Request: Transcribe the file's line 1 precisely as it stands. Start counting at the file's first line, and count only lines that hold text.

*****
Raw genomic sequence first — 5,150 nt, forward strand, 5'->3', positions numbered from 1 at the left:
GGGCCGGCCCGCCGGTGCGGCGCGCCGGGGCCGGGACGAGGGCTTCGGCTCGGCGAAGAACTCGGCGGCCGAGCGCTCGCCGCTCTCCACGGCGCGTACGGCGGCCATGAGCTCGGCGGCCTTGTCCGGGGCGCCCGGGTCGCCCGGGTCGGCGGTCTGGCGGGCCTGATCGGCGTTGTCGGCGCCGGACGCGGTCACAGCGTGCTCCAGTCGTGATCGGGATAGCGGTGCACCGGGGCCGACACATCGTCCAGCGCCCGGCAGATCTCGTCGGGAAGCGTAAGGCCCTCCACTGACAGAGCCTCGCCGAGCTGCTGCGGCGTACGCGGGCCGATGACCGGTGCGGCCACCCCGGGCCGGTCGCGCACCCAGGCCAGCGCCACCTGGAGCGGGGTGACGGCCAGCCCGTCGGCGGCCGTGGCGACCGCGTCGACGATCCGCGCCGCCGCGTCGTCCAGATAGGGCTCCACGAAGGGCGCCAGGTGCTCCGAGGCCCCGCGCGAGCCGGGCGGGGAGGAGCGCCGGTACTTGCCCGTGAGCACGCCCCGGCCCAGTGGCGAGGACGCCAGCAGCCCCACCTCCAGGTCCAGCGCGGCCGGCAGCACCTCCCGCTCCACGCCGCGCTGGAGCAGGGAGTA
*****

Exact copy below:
Raw genomic sequence first — 5,150 nt, forward strand, 5'->3', positions numbered from 1 at the left: